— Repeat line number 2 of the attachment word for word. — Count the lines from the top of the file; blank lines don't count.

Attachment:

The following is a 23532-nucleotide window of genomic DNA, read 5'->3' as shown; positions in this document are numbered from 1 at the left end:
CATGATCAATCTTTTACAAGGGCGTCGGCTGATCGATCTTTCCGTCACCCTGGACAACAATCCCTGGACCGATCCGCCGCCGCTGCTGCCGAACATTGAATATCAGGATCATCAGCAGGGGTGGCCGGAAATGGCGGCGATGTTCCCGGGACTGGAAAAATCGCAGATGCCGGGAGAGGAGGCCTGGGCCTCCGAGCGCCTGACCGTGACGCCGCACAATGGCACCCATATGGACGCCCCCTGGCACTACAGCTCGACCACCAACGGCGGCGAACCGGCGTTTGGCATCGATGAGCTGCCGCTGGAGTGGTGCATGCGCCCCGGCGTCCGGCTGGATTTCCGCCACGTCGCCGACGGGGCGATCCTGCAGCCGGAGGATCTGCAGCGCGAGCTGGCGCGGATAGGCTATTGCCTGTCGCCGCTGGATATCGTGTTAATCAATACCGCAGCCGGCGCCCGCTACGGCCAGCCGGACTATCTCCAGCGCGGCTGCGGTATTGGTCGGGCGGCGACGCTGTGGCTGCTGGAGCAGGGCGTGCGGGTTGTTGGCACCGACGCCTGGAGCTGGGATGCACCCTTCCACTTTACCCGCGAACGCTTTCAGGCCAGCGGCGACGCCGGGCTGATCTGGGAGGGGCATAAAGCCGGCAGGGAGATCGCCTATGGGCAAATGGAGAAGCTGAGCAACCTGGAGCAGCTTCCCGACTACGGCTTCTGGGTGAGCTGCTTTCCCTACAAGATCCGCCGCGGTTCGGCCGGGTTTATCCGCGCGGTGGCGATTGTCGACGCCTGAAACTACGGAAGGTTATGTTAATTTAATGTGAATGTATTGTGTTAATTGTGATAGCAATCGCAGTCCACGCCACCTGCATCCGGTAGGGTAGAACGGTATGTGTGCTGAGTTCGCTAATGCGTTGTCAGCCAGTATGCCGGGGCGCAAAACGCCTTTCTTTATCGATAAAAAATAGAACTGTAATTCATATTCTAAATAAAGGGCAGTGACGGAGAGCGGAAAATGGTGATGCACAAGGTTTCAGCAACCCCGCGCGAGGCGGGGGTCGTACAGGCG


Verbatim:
CATGATCAATCTTTTACAAGGGCGTCGGCTGATCGATCTTTCCGTCACCCTGGACAACAATCCCTGGACCGATCCGCCGCCGCTGCTGCCGAACATTGAATATCAGGATCATCAGCAGGGGTGGCCGGAAATGGCGGCGATGTTCCCGGGACTGGAAAAATCGCAGATGCCGGGAGAGGAGGCCTGGGCCTCCGAGCGCCTGACCGTGACGCCGCACAATGGCACCCATATGGACGCCCCCTGGCACTACAGCTCGACCACCAACGGCGGCGAACCGGCGTTTGGCATCGATGAGCTGCCGCTGGAGTGGTGCATGCGCCCCGGCGTCCGGCTGGATTTCCGCCACGTCGCCGACGGGGCGATCCTGCAGCCGGAGGATCTGCAGCGCGAGCTGGCGCGGATAGGCTATTGCCTGTCGCCGCTGGATATCGTGTTAATCAATACCGCAGCCGGCGCCCGCTACGGCCAGCCGGACTATCTCCAGCGCGGCTGCGGTATTGGTCGGGCGGCGACGCTGTGGCTGCTGGAGCAGGGCGTGCGGGTTGTTGGCACCGACGCCTGGAGCTGGGATGCACCCTTCCACTTTACCCGCGAACGCTTTCAGGCCAGCGGCGACGCCGGGCTGATCTGGGAGGGGCATAAAGCCGGCAGGGAGATCGCCTATGGGCAAATGGAGAAGCTGAGCAACCTGGAGCAGCTTCCCGACTACGGCTTCTGGGTGAGCTGCTTTCCCTACAAGATCCGCCGCGGTTCGGCCGGGTTTATCCGCGCGGTGGCGATTGTCGACGCCTGAAACTACGGAAGGTTATGTTAATTTAATGTGAATGTATTGTGTTAATTGTGATAGCAATCGCAGTCCACGCCACCTGCATCCGGTAGGGTAGAACGGTATGTGTGCTGAGTTCGCTAATGCGTTGTCAGCCAGTATGCCGGGGCGCAAAACGCCTTTCTTTATCGATAAAAAATAGAACTGTAATTCATATTCTAAATAAAGGGCAGTGACGGAGAGCGGAAAATGGTGATGCACAAGGTTTCAGCAACCCCGCGCGAGGCGGGGGTCGTACAGGCG